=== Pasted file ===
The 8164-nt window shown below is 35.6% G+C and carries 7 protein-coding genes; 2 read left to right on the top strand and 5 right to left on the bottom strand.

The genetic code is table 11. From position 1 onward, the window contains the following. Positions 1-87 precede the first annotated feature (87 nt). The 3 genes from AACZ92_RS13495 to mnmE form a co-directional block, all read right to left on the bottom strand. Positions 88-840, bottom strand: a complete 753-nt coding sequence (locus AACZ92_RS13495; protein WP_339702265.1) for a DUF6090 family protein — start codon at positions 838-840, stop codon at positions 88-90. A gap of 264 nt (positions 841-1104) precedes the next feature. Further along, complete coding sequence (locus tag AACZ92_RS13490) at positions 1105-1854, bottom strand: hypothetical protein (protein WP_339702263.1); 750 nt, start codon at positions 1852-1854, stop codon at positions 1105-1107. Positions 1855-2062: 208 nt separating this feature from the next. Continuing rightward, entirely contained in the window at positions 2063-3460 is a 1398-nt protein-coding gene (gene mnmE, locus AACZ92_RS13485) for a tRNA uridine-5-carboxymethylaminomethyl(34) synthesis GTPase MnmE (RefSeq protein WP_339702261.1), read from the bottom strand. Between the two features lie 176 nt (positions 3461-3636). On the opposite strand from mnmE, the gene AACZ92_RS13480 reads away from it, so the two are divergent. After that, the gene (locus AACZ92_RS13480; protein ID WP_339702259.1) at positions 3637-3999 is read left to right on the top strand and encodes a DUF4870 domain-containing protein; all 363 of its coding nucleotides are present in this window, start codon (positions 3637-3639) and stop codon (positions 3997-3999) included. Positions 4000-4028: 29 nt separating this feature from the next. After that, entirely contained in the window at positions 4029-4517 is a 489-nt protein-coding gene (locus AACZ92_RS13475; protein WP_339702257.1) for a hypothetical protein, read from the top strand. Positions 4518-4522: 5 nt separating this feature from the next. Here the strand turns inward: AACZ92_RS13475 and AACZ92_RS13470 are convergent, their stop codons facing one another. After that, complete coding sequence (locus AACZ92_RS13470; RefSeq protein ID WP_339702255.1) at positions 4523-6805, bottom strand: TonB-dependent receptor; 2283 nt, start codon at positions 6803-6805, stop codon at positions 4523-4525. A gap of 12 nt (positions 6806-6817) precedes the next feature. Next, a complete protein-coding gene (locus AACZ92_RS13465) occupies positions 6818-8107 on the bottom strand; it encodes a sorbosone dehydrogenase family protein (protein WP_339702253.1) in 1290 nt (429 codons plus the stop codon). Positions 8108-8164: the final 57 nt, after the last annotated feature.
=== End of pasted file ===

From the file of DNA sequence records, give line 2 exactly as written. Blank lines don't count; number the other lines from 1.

The genetic code is table 11. From position 1 onward, the window contains the following. Positions 1-87 precede the first annotated feature (87 nt). The 3 genes from AACZ92_RS13495 to mnmE form a co-directional block, all read right to left on the bottom strand. Positions 88-840, bottom strand: a complete 753-nt coding sequence (locus AACZ92_RS13495; protein WP_339702265.1) for a DUF6090 family protein — start codon at positions 838-840, stop codon at positions 88-90. A gap of 264 nt (positions 841-1104) precedes the next feature. Further along, complete coding sequence (locus tag AACZ92_RS13490) at positions 1105-1854, bottom strand: hypothetical protein (protein WP_339702263.1); 750 nt, start codon at positions 1852-1854, stop codon at positions 1105-1107. Positions 1855-2062: 208 nt separating this feature from the next. Continuing rightward, entirely contained in the window at positions 2063-3460 is a 1398-nt protein-coding gene (gene mnmE, locus AACZ92_RS13485) for a tRNA uridine-5-carboxymethylaminomethyl(34) synthesis GTPase MnmE (RefSeq protein WP_339702261.1), read from the bottom strand. Between the two features lie 176 nt (positions 3461-3636). On the opposite strand from mnmE, the gene AACZ92_RS13480 reads away from it, so the two are divergent. After that, the gene (locus AACZ92_RS13480; protein ID WP_339702259.1) at positions 3637-3999 is read left to right on the top strand and encodes a DUF4870 domain-containing protein; all 363 of its coding nucleotides are present in this window, start codon (positions 3637-3639) and stop codon (positions 3997-3999) included. Positions 4000-4028: 29 nt separating this feature from the next. After that, entirely contained in the window at positions 4029-4517 is a 489-nt protein-coding gene (locus AACZ92_RS13475; protein WP_339702257.1) for a hypothetical protein, read from the top strand. Positions 4518-4522: 5 nt separating this feature from the next. Here the strand turns inward: AACZ92_RS13475 and AACZ92_RS13470 are convergent, their stop codons facing one another. After that, complete coding sequence (locus AACZ92_RS13470; RefSeq protein ID WP_339702255.1) at positions 4523-6805, bottom strand: TonB-dependent receptor; 2283 nt, start codon at positions 6803-6805, stop codon at positions 4523-4525. A gap of 12 nt (positions 6806-6817) precedes the next feature. Next, a complete protein-coding gene (locus AACZ92_RS13465) occupies positions 6818-8107 on the bottom strand; it encodes a sorbosone dehydrogenase family protein (protein WP_339702253.1) in 1290 nt (429 codons plus the stop codon). Positions 8108-8164: the final 57 nt, after the last annotated feature.